Choosing the Right Air Filter for Home Use: A Comprehensive Guide

When it comes to selecting the ideal air filter for your home, there are three main factors to consider: size, MERV rating, and material. Unless you have a properly sized household air filter, you won't be able to reap the full benefits of your system and filter. The demand for air purifiers has skyrocketed since the pandemic and more people are working from home than ever before. Air purifiers can filter out pollutants such as smoke, pollen, and dust, and some are even capable of capturing particles that carry the coronavirus COVID-19. If your goal is to improve overall air quality, look for a purifier like the Coway AP-1512HH Mighty that works well in all areas.

If you're buying an air purifier to clean the air of someone sick with COVID-19, Consumer Reports recommends one with a CADR of 240 or more for the recommended room size. To put it in perspective, the smallest objects that the average human eye can see are around 70 microns in size. Human eyes can distinguish particles suspended in the air that scatter light and that are only 10 microns in size. The Coway AP-1512HH Mighty has an ionizer that can be turned off. The Blueair Blue Pure 211+ and the Blueair Blue Pure 411 have ionizers integrated into their patented HEPAsilent filters, but their manufacturer claims that they produce very little ozone.

Pure Enrichment's PureZone 3-in-1 True HEPA air purifier has a UV light. Small air purifiers like the Levoit LV-H132 generally use less energy than larger ones, but they clean much smaller spaces. You can usually find the estimated energy usage of your air purifier in the product specifications. We have seen devices that supposedly consume as little as 1.5 watts in low conditions, as well as others that consume a lot of energy and consume more than 200 watts in high conditions. You may not even notice the impact of the former on your electricity bill, but the latter could add up.

Our best selection of air purifiers, the Coway AP-1512HH Mighty, includes several of these nice features and is reasonably priced. But in general, we recommend that you prioritize other factors if you're concerned about your budget. Most home improvement stores sell HVAC filters ranging from MERV 1 to MERV 13, although Consumer Reports has tried models as tall as MERV 16. Before you start choosing a specific type of filter, you need to know both the size of the filter that fits your air system and its model. In general, filters will be 1 inch thick for common systems and 4 inches thick for larger HVAC systems. When in doubt, check the appropriate dimensions of the filter in your equipment's owner's manual or contact the manufacturer. Pleated filters slightly improve your home's air quality and are a reasonably priced option for people concerned about indoor air quality.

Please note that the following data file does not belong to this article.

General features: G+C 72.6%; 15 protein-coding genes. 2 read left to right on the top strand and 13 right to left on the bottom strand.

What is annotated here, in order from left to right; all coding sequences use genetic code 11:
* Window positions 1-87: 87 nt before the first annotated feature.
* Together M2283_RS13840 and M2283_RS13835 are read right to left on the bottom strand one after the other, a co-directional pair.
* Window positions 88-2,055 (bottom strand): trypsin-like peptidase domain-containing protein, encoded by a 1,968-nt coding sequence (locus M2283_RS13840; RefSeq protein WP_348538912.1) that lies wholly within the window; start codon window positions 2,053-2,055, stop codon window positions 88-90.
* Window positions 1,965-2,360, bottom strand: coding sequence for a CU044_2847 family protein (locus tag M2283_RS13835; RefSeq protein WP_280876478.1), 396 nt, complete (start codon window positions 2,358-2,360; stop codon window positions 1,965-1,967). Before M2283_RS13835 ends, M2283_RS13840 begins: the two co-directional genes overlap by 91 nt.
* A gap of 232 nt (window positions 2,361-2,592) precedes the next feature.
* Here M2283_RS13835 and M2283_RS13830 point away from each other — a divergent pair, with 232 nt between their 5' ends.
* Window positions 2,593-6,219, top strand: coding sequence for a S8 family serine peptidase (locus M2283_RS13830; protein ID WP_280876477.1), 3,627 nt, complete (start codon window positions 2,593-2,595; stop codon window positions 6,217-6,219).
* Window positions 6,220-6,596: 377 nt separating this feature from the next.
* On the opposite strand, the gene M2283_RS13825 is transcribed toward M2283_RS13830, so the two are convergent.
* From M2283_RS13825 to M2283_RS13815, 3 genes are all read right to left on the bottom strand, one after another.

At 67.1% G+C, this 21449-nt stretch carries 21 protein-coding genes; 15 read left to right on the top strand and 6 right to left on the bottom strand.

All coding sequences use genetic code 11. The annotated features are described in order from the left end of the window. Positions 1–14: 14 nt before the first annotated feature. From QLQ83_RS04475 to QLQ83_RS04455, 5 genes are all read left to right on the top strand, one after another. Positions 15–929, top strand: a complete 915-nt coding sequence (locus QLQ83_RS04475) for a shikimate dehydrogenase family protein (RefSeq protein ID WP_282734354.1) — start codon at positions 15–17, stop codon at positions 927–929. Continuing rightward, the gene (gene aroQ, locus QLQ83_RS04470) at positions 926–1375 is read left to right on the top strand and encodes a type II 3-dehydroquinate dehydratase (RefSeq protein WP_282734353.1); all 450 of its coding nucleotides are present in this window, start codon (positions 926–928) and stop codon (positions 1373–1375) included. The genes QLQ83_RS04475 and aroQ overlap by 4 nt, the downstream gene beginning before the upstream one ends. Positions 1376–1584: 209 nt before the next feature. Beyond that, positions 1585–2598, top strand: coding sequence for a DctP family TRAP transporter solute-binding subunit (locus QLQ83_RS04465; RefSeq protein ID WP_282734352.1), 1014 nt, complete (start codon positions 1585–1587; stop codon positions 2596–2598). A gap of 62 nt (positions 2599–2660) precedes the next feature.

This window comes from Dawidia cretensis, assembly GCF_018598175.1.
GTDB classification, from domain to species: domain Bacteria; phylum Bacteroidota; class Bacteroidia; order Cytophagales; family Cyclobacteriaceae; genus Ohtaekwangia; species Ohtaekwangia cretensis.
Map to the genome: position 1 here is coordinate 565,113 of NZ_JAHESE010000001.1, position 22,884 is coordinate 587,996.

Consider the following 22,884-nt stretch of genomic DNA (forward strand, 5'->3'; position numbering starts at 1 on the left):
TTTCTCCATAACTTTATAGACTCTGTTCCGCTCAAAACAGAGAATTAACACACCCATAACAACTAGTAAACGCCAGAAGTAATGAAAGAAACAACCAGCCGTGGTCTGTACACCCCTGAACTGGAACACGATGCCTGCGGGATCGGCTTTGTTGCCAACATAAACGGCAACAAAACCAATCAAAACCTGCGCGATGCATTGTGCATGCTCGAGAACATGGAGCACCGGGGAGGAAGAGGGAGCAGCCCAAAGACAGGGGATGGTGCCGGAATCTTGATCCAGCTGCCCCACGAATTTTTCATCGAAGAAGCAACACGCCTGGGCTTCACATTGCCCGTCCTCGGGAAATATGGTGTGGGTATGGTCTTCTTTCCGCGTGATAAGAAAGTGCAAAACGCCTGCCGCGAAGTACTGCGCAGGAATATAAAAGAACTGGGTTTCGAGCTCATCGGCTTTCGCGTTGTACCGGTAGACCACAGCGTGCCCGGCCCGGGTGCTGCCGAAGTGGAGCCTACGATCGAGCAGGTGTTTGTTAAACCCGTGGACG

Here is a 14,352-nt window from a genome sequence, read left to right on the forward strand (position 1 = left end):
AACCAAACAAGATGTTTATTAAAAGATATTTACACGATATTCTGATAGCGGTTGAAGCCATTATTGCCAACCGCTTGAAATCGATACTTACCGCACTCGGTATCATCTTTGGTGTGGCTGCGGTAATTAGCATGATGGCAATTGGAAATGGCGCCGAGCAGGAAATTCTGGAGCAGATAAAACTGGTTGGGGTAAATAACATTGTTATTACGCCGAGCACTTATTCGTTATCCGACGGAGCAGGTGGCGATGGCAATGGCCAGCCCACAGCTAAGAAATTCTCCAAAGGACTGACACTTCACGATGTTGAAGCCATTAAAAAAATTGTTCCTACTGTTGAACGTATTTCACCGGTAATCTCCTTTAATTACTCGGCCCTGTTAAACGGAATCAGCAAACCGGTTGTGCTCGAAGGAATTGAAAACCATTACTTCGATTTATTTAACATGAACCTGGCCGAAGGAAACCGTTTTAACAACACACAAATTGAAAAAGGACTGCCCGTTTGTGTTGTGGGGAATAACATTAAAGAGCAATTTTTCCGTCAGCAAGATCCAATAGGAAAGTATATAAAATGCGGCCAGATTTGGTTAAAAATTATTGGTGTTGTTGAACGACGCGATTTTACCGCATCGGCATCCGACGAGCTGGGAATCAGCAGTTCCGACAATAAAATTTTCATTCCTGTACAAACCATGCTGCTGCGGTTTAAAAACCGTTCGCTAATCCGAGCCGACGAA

However, a filter that is too dense for your setup can make it difficult to effectively and efficiently heat and cool your home. You can set a reminder on your calendar to change the filter based on your air purifier's maintenance schedule so you don't need to rely on a filter replacement light. The MERV standard is used primarily to measure the performance of filters designed for forced air HVAC systems. In addition, there are many aftermarket filters that are manufactured to fit specific models and when you look at a wide variety of filters you need to know which filters fit which models. Disposable fiberglass filters are one of the best types of air conditioning filters because they're cost-effective and protect air conditioners and ovens from dirt. One potential danger of UV filters is that they can transform oxygen into ozone which can be hazardous to health.

While these filters have a low MERV rating they are an excellent long-term investment for someone who doesn't have a strong preference for HVAC filter types and doesn't need any special filters. Any pleated HVAC filter can improve your home's indoor air quality by trapping dust, pollen, and other small particles like a quieter more passive vacuum. You may need to replace the filter more often if you have some very furry pets or if you live in an area with a lot of air pollution such as from wildfires. UV filters are great for killing microorganisms that could be hazardous to health including mold spores.

Ashleigh Yballe
Ashleigh Yballe

Amateur internet ninja. Hipster-friendly tv fanatic. General pop culture buff. Subtly charming beer buff. Wannabe burrito evangelist. Award-winning internet practitioner.